Once a year, a special group of people are chosen by the entirety of the student body. This group is entrusted the responsibility of being the voice of their classmates to their teachers and administration, and are expected to bring about positive changes in the community. We know them as the Student Council (StuCo), but who are they really and what do they do during their meetings?
It’s Monday lunchtime. I am sitting in the room that I was told I would find the find the StuCo meeting in, above the chitchat and the friendly conversations, I await the President’s sign to start the meeting. Max Stroemer (‘19) holds his hand up, the room is instantly silent. The meeting has begun.
There seems to be numerous events on the agenda, among the first : the assembly that will take place this Friday. On the program so far, clubs who did not get to speak during 2017’s last assembly will get the chance to do so, and sports captains will also have the opportunity to recount memorable moments during their season. The atmosphere is full of electricity: every choice on every aspect of the event is carefully discussed, and everyone in the Council has a say on the topic. Someone proposes the idea of an arm-wrestling competition during the assembly, people laugh, then an awkward silence falls on the Council. We continue onto the next item: an assembly that will take place on Wednesday the following week. Again, the Council seems to take the shape of a debate club: the arguments seem complex and the structure confusing, but every member seems to understand what the other is saying.
The main discussion during today’s meeting finally arrives: the organization of the Casino Night in April. Last year, the event did not take place due to complications, but the Council is determined to bring back the gambling night. Max asked the Council to come up with some ideas about the organization of the event, but my hand started hurting from writing down the amount of propositions that came up. Among others, the discussion covered new ways the event could appeal to the student body, a medium through which the rules of the games could be explained (mass mail, dealers’ explanations, … ) and some improvements of the atmosphere of the event (such as setting up a bar section or inviting a band for live music! I personally like the Prickly Pears).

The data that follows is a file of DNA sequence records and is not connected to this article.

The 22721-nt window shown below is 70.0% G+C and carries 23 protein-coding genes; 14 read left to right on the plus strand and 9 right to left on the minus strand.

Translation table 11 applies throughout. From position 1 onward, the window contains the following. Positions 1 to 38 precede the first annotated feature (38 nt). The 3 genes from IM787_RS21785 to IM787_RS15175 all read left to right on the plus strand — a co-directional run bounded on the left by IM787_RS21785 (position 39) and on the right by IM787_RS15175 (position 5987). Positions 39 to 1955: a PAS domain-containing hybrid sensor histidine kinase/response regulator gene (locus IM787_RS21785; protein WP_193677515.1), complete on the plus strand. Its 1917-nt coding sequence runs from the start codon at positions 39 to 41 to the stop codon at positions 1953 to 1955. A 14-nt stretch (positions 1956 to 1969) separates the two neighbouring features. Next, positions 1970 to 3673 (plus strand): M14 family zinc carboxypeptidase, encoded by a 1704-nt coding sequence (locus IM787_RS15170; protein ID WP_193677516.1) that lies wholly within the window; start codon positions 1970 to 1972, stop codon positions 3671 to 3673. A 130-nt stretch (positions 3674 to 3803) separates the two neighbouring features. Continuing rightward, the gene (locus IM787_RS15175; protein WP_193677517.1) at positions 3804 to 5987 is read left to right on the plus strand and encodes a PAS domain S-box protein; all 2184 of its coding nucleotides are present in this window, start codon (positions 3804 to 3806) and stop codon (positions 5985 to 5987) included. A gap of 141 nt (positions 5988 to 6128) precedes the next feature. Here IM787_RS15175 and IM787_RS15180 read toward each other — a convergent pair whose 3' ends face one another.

We are joined by Nurse Helma and the discussion resumes. Max presents us with a picture of a hammer. “We are going to hammer this semester down!” Part of the StuCo’s job is to come up with new projects that can improve the student-teacher relationship and answer the demands of the student body. Some important topics are the question of non-seniors leaving during lunch if they have a free block before/after it and a clear indication of where clubs can place their posters. The reestablishment of sofas in the Greenhouse Coreway is also brought up. A major investment that the StuCo is trying to pass through the administration is a Teqball (a ping-pong table whereon people play table football). The members seem motivated to bring this game to ZIS.
As we can see, the StuCo is a group of students fully equipped to change the landscape of the ZIS community, and fortunately enough, the Lion’s Journal got to interview four members of the Council.
Irene Facchin (‘19) is a Grade 11 Representative in the StuCo.
Lion’s Journal: What do you think of female representation in the SC?
Irene Facchin: It is lacking, but the girls who are present in the Council are actively sharing their opinion. I think it is better to have an equal amount of males and females who are willing to contribute to the Council.
LJ: Do you think that the Representatives interact enough with their fellow classmates?
IF: I am not sure about everyone else. Up until now, we’ve been focusing on specific projects. I think that with an initiative such as Google Classroom we tried to open up to students and the smaller projects that we now focus on help us nudge out the problems of each student.
Andrzej Czernuszenko (‘18) is one of the Grade 12 Representatives.
LJ: Do you think there should be more grade 12 students in the SC?
AC: We (the grade 12 Representatives) have this discussed already. We tried to make at least one of the executives be a twelfth grader. This year, it is very surprising that the whole executive team is made up of eleventh graders. Does it worry me? No, they are a good executive group.
LJ: How many students, do you think, are aware of the StuCo’s activities?
AC: I think that many people are concerned that the StuCo does not do much. People think that we do not do anything, yet have high expectations as to what they want us to do.
Max Stroemer (‘19) is the President of the SC.
LJ: How do you feel being the President this year?
MS: Being the President is humbling. There is definitely a lot of people who count on the StuCo and with that I try to cultivate the group effort. It truly serves the students.
LJ: What kind of projects are planned for the second semester?
MS: I was heartened throughout the meeting to hear people thoroughly excited about certain StuCo initiatives, like the Teqball or the cashier system in the cafeteria, free blocks, reintroduction of couches and even the issue of smoking.
As we have a lot of expectations for our SC, it is encouraging to see how dedicated each member of the group is to advance the projects and initiatives they believe would serve the needs of the students at ZIS. Until next time, look out for some events organized by the SC, and do not hesitate to share your opinion on how ZIS can be made a better place for its staff members and students.
Alex Karapancsev (‘18)